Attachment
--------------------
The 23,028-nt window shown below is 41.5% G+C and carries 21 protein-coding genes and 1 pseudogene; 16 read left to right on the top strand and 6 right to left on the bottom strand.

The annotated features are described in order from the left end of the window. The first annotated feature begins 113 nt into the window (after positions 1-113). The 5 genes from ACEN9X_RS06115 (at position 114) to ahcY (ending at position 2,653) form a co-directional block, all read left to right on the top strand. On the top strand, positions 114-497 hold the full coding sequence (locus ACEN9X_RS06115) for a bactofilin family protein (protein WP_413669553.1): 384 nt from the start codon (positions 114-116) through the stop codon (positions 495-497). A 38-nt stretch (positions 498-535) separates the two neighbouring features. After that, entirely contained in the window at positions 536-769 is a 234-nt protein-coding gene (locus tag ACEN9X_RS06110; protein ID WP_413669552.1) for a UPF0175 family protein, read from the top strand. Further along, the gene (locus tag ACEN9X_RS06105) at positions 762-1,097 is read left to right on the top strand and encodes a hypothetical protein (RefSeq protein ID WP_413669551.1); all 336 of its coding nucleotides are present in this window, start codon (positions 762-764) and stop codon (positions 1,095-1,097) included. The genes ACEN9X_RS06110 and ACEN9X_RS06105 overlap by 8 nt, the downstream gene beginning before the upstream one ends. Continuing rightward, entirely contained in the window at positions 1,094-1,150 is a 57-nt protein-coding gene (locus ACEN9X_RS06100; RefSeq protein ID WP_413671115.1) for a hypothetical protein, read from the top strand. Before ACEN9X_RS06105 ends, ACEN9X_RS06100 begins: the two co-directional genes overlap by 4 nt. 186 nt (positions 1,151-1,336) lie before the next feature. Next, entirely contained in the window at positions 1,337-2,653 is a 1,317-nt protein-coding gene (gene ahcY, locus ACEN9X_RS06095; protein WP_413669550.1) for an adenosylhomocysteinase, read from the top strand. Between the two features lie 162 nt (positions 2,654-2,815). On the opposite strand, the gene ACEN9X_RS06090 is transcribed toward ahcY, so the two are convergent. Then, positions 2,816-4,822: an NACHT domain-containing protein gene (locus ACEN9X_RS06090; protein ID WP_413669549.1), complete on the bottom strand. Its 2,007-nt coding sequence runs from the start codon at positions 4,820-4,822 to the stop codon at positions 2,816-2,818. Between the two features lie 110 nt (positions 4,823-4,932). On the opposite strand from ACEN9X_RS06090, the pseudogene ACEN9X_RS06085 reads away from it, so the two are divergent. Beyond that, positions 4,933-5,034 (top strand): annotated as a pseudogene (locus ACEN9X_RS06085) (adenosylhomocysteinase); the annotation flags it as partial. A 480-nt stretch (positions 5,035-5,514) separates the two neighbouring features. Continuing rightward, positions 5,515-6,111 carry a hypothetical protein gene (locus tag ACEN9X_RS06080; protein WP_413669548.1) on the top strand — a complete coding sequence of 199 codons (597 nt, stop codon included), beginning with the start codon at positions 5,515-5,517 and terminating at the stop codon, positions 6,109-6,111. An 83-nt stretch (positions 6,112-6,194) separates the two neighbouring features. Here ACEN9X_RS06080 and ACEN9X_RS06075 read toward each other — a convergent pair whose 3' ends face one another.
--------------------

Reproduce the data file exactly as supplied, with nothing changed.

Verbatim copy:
The 23,028-nt window shown below is 41.5% G+C and carries 21 protein-coding genes and 1 pseudogene; 16 read left to right on the top strand and 6 right to left on the bottom strand.

The annotated features are described in order from the left end of the window. The first annotated feature begins 113 nt into the window (after positions 1-113). The 5 genes from ACEN9X_RS06115 (at position 114) to ahcY (ending at position 2,653) form a co-directional block, all read left to right on the top strand. On the top strand, positions 114-497 hold the full coding sequence (locus ACEN9X_RS06115) for a bactofilin family protein (protein WP_413669553.1): 384 nt from the start codon (positions 114-116) through the stop codon (positions 495-497). A 38-nt stretch (positions 498-535) separates the two neighbouring features. After that, entirely contained in the window at positions 536-769 is a 234-nt protein-coding gene (locus tag ACEN9X_RS06110; protein ID WP_413669552.1) for a UPF0175 family protein, read from the top strand. Further along, the gene (locus tag ACEN9X_RS06105) at positions 762-1,097 is read left to right on the top strand and encodes a hypothetical protein (RefSeq protein ID WP_413669551.1); all 336 of its coding nucleotides are present in this window, start codon (positions 762-764) and stop codon (positions 1,095-1,097) included. The genes ACEN9X_RS06110 and ACEN9X_RS06105 overlap by 8 nt, the downstream gene beginning before the upstream one ends. Continuing rightward, entirely contained in the window at positions 1,094-1,150 is a 57-nt protein-coding gene (locus ACEN9X_RS06100; RefSeq protein ID WP_413671115.1) for a hypothetical protein, read from the top strand. Before ACEN9X_RS06105 ends, ACEN9X_RS06100 begins: the two co-directional genes overlap by 4 nt. 186 nt (positions 1,151-1,336) lie before the next feature. Next, entirely contained in the window at positions 1,337-2,653 is a 1,317-nt protein-coding gene (gene ahcY, locus ACEN9X_RS06095; protein WP_413669550.1) for an adenosylhomocysteinase, read from the top strand. Between the two features lie 162 nt (positions 2,654-2,815). On the opposite strand, the gene ACEN9X_RS06090 is transcribed toward ahcY, so the two are convergent. Then, positions 2,816-4,822: an NACHT domain-containing protein gene (locus ACEN9X_RS06090; protein ID WP_413669549.1), complete on the bottom strand. Its 2,007-nt coding sequence runs from the start codon at positions 4,820-4,822 to the stop codon at positions 2,816-2,818. Between the two features lie 110 nt (positions 4,823-4,932). On the opposite strand from ACEN9X_RS06090, the pseudogene ACEN9X_RS06085 reads away from it, so the two are divergent. Beyond that, positions 4,933-5,034 (top strand): annotated as a pseudogene (locus ACEN9X_RS06085) (adenosylhomocysteinase); the annotation flags it as partial. A 480-nt stretch (positions 5,035-5,514) separates the two neighbouring features. Continuing rightward, positions 5,515-6,111 carry a hypothetical protein gene (locus tag ACEN9X_RS06080; protein WP_413669548.1) on the top strand — a complete coding sequence of 199 codons (597 nt, stop codon included), beginning with the start codon at positions 5,515-5,517 and terminating at the stop codon, positions 6,109-6,111. An 83-nt stretch (positions 6,112-6,194) separates the two neighbouring features. Here ACEN9X_RS06080 and ACEN9X_RS06075 read toward each other — a convergent pair whose 3' ends face one another.